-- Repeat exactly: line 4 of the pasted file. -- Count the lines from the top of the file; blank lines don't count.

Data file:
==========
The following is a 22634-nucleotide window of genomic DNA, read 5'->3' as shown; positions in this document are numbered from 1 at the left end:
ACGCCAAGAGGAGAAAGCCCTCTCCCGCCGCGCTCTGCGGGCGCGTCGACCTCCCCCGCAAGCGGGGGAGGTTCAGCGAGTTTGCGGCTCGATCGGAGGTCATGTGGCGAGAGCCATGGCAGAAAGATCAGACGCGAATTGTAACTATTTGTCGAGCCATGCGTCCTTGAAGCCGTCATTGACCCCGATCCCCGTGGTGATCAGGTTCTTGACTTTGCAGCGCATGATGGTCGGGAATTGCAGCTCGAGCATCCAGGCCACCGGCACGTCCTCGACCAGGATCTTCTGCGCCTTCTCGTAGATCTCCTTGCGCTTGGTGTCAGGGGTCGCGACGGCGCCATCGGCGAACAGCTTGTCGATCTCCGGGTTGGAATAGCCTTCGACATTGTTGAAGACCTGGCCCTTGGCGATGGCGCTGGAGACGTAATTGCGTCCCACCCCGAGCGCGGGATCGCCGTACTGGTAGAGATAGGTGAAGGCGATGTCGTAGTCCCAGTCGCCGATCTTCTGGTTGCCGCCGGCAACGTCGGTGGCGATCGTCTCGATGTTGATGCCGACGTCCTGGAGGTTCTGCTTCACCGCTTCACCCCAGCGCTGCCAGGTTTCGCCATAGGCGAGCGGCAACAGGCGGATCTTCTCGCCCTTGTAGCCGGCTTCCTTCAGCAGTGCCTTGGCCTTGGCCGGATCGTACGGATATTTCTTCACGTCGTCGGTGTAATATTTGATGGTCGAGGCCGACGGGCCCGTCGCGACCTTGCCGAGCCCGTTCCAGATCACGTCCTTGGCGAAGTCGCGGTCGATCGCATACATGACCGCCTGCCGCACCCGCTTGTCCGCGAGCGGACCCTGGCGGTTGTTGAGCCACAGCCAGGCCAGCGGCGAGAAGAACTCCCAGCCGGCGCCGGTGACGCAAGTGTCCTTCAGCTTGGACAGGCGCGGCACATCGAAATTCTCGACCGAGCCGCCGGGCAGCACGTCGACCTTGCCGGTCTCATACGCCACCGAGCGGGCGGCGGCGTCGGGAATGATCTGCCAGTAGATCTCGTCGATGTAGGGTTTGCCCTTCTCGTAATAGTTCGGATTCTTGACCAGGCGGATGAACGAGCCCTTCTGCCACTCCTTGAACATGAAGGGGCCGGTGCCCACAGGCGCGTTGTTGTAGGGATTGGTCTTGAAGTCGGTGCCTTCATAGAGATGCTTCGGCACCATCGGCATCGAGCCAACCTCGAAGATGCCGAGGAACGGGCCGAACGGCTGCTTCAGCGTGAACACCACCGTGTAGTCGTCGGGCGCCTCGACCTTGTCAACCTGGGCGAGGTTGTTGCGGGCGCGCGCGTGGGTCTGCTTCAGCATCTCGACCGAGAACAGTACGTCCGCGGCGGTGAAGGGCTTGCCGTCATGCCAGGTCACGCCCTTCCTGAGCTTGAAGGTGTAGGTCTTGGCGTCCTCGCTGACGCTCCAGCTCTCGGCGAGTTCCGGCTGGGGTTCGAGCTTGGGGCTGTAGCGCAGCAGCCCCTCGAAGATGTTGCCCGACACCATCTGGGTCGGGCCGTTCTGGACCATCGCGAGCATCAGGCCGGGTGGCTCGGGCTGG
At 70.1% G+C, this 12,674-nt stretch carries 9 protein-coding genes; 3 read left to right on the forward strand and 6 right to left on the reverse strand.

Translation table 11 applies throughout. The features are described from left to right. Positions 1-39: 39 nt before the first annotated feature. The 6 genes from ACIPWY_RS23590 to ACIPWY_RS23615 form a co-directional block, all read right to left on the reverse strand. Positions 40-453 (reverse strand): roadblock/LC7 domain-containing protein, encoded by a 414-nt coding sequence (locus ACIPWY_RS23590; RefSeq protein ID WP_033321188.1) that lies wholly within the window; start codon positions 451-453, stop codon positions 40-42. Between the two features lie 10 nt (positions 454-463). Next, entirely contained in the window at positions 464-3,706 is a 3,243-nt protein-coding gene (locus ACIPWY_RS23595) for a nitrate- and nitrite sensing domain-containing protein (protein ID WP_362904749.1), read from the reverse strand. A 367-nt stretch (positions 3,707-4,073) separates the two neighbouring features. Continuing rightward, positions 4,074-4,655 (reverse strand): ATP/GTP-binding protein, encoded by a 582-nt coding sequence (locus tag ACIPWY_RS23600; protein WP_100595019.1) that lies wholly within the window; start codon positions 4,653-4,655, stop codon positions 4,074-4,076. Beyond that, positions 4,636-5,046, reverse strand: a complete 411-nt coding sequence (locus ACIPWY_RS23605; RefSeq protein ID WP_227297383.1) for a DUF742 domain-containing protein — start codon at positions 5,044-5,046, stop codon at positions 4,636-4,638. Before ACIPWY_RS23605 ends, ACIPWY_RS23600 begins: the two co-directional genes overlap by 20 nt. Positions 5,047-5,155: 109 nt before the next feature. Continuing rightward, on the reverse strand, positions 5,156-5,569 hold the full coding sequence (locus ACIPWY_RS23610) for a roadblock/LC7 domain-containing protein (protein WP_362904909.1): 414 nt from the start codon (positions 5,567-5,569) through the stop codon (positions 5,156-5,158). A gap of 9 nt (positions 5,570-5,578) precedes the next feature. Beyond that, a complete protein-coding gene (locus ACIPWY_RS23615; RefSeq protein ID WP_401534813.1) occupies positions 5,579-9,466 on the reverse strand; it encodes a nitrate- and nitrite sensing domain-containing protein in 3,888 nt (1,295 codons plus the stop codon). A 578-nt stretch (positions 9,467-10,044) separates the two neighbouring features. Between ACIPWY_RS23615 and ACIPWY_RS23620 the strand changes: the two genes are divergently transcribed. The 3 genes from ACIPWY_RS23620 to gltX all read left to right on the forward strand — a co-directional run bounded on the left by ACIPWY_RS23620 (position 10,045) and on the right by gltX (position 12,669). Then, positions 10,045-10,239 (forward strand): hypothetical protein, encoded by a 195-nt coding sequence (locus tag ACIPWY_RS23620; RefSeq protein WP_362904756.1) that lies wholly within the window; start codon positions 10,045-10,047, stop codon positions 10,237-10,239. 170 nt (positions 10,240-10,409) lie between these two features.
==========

Translation table 11 applies throughout. The features are described from left to right. Positions 1-39: 39 nt before the first annotated feature. The 6 genes from ACIPWY_RS23590 to ACIPWY_RS23615 form a co-directional block, all read right to left on the reverse strand. Positions 40-453 (reverse strand): roadblock/LC7 domain-containing protein, encoded by a 414-nt coding sequence (locus ACIPWY_RS23590; RefSeq protein ID WP_033321188.1) that lies wholly within the window; start codon positions 451-453, stop codon positions 40-42. Between the two features lie 10 nt (positions 454-463). Next, entirely contained in the window at positions 464-3,706 is a 3,243-nt protein-coding gene (locus ACIPWY_RS23595) for a nitrate- and nitrite sensing domain-containing protein (protein ID WP_362904749.1), read from the reverse strand. A 367-nt stretch (positions 3,707-4,073) separates the two neighbouring features. Continuing rightward, positions 4,074-4,655 (reverse strand): ATP/GTP-binding protein, encoded by a 582-nt coding sequence (locus tag ACIPWY_RS23600; protein WP_100595019.1) that lies wholly within the window; start codon positions 4,653-4,655, stop codon positions 4,074-4,076. Beyond that, positions 4,636-5,046, reverse strand: a complete 411-nt coding sequence (locus ACIPWY_RS23605; RefSeq protein ID WP_227297383.1) for a DUF742 domain-containing protein — start codon at positions 5,044-5,046, stop codon at positions 4,636-4,638. Before ACIPWY_RS23605 ends, ACIPWY_RS23600 begins: the two co-directional genes overlap by 20 nt. Positions 5,047-5,155: 109 nt before the next feature. Continuing rightward, on the reverse strand, positions 5,156-5,569 hold the full coding sequence (locus ACIPWY_RS23610) for a roadblock/LC7 domain-containing protein (protein WP_362904909.1): 414 nt from the start codon (positions 5,567-5,569) through the stop codon (positions 5,156-5,158). A gap of 9 nt (positions 5,570-5,578) precedes the next feature. Beyond that, a complete protein-coding gene (locus ACIPWY_RS23615; RefSeq protein ID WP_401534813.1) occupies positions 5,579-9,466 on the reverse strand; it encodes a nitrate- and nitrite sensing domain-containing protein in 3,888 nt (1,295 codons plus the stop codon). A 578-nt stretch (positions 9,467-10,044) separates the two neighbouring features. Between ACIPWY_RS23615 and ACIPWY_RS23620 the strand changes: the two genes are divergently transcribed. The 3 genes from ACIPWY_RS23620 to gltX all read left to right on the forward strand — a co-directional run bounded on the left by ACIPWY_RS23620 (position 10,045) and on the right by gltX (position 12,669). Then, positions 10,045-10,239 (forward strand): hypothetical protein, encoded by a 195-nt coding sequence (locus tag ACIPWY_RS23620; RefSeq protein WP_362904756.1) that lies wholly within the window; start codon positions 10,045-10,047, stop codon positions 10,237-10,239. 170 nt (positions 10,240-10,409) lie between these two features.